Labour needs to challenge itself and evolve or risk losing more elections

Inside Westminster

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“It’s like a morgue in there,” a Labour official said as he pointed to the party’s headquarters in Westminster. Nine days ago, on election day, the war room buzzed with excitement and optimism. Twenty-something aides discussed which Labour ministers they might work for as special advisers. “We were measuring the curtains,” one admitted.

Ed Miliband was confident of becoming prime minister “one way or the other.” He knew the Conservatives might win more seats than Labour, but believed he would be more likely than David Cameron to be able to stitch together a Commons majority – with the help of the Scottish National Party. The speech Mr Miliband was writing on election day argued that Mr Cameron should stand down immediately rather than squat in Number 10 until  a Commons vote on his Queen’s Speech in early June.  Only 12 hours later, in the early hours of Friday, Mr Miliband began drafting a very different speech – announcing his resignation as Labour leader after his party’s shattering defeat.

The grief in Labour land is all the greater because the party had convinced itself it was about to win power. The flawed opinion polls showing Labour and the Tories neck and neck handed Mr Cameron his trump card: the prospect of a Labour-SNP deal reignited voters’ fears about Labour’s economic credentials. People opted for the devil they knew in the Tories.  If the polls had been right and put the Tories ahead, some Labour figures believe they would have been able to run scare stories about what a majority Tory government would so. They think voters’ fears might have deprived Mr Cameron of his majority. 


I doubt it. There are always such “if onlys” after an election. I suspect Labour lost this one in 2010.  If David Miliband had beaten his brother for the party leadership, he would have admitted that the previous Labour government made mistakes on the economy. His draft winner’s speech said the deficit was “the biggest argument in politics, and the biggest danger for us.” He would have said: "The party will only be trusted when we show in word and deed that the alternative to mean government is lean government… However much the Coalition government is hated, we will not benefit until we are trusted on the economy, as we were in the 1990s.”  Prophetic.

Ed Miliband never had such a reckoning. He did not want to admit that Labour had spent too much because he did not think so, and he believed the crash had shifted the centre of political gravity to the left. Nor did he want his mea culpa plastered over Tory posters at this year’s election. When Shadow Cabinet members offered symbolic cuts of up to £5bn to show voters Labour was serious about cutting the deficit, Mr Miliband turned them down.

Chuka Umunna, who surprisingly withdrew from the race, admitted earlier this week that Labour had spent too much, while insisting the deficit was small.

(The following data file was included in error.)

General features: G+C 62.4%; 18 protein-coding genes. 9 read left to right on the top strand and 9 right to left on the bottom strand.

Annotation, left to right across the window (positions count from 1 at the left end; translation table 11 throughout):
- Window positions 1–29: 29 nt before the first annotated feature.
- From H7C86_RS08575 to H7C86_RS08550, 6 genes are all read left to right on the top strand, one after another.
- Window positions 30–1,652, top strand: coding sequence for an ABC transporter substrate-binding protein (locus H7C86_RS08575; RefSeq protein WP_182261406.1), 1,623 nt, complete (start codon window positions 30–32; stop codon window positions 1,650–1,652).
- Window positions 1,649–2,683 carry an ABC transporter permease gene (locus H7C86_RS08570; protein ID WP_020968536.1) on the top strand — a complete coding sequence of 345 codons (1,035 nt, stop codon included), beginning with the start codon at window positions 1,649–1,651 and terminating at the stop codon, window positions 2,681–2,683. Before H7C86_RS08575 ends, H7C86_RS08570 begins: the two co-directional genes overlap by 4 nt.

These decisions returned to haunt him during the election campaign.  Labour had picked up worrying signs in focus groups that it was not trusted on the deficit. This should hardly have been a surprise since the opinion polls had showed the same since 2010.  But it led to a last-minute decision to put a “budget responsibility lock” and pledge to cut the deficit every year on page one of the party’s election manifesto. Blairites saw it as too little, too late and were right. A pivotal moment in the campaign came on the BBC’s Question Time a week before the election, when Mr Miliband denied that the previous Labour government had spent too much. The audience gasped.

If he had done what his brother would have done in 2010, the audience member’s question might never have been asked. Five years on, the candidates to succeed Mr Miliband are now being asked the question.

Chuka Umunna, who surprisingly withdrew from the race, admitted earlier this week that Labour had spent too much, while insisting the deficit was small. Liz Kendall, the candidate closest to New Labour, was more candid, saying the party did overspend. Mary Creagh said yesterday that Labour should probably not have run a deficit before the crash.  But Yvette Cooper, a minister in the previous Labour government, refused to accept this proposition. Andy Burnham, a fellow minister, is likely to take the same view.

Mr Umunna’s departure is regrettable since he would have told his party some home truths. Ms Kendall seems prepared to do so, to her credit. But being labelled the “Blairite” candidate might prove a disadvantage. Many voters would surely find it bizarre that a man who won three general elections is so unpopular in his own party. “We need a leader who doesn’t sound like a Blairite to the party but will act like one,” one New Labour figure admitted.

Labour should elect a leader prepared to challenge the party – as Tony Blair did -- rather than tickle its tummy. If Labour remains in the comfort zone where it has spent the past five years, it will remain in the opposition zone too.